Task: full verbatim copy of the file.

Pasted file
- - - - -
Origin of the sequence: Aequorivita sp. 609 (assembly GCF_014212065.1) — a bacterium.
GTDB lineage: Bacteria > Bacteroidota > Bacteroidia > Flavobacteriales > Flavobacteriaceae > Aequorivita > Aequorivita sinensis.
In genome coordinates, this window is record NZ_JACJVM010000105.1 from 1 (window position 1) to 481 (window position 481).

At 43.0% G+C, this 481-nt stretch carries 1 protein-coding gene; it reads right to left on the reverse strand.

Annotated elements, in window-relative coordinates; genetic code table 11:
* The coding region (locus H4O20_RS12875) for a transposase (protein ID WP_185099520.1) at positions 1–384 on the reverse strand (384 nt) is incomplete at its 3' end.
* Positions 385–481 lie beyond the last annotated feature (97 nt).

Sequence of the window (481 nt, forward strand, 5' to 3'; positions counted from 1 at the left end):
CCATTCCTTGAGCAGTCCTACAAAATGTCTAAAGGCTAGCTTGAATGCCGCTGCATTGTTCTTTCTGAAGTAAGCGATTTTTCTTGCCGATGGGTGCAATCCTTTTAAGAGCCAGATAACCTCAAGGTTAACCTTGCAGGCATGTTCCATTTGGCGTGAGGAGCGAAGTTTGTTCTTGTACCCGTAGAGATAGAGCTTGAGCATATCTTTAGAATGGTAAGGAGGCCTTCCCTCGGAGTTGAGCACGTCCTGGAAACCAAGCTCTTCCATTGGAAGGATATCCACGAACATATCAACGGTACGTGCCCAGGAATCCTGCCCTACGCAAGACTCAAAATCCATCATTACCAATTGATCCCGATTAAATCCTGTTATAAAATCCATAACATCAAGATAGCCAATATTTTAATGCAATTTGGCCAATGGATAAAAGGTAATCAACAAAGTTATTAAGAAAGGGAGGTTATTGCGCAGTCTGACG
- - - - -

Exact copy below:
Origin of the sequence: Aequorivita sp. 609 (assembly GCF_014212065.1) — a bacterium.
GTDB lineage: Bacteria > Bacteroidota > Bacteroidia > Flavobacteriales > Flavobacteriaceae > Aequorivita > Aequorivita sinensis.
In genome coordinates, this window is record NZ_JACJVM010000105.1 from 1 (window position 1) to 481 (window position 481).

At 43.0% G+C, this 481-nt stretch carries 1 protein-coding gene; it reads right to left on the reverse strand.

Annotated elements, in window-relative coordinates; genetic code table 11:
* The coding region (locus H4O20_RS12875) for a transposase (protein ID WP_185099520.1) at positions 1–384 on the reverse strand (384 nt) is incomplete at its 3' end.
* Positions 385–481 lie beyond the last annotated feature (97 nt).

Sequence of the window (481 nt, forward strand, 5' to 3'; positions counted from 1 at the left end):
CCATTCCTTGAGCAGTCCTACAAAATGTCTAAAGGCTAGCTTGAATGCCGCTGCATTGTTCTTTCTGAAGTAAGCGATTTTTCTTGCCGATGGGTGCAATCCTTTTAAGAGCCAGATAACCTCAAGGTTAACCTTGCAGGCATGTTCCATTTGGCGTGAGGAGCGAAGTTTGTTCTTGTACCCGTAGAGATAGAGCTTGAGCATATCTTTAGAATGGTAAGGAGGCCTTCCCTCGGAGTTGAGCACGTCCTGGAAACCAAGCTCTTCCATTGGAAGGATATCCACGAACATATCAACGGTACGTGCCCAGGAATCCTGCCCTACGCAAGACTCAAAATCCATCATTACCAATTGATCCCGATTAAATCCTGTTATAAAATCCATAACATCAAGATAGCCAATATTTTAATGCAATTTGGCCAATGGATAAAAGGTAATCAACAAAGTTATTAAGAAAGGGAGGTTATTGCGCAGTCTGACG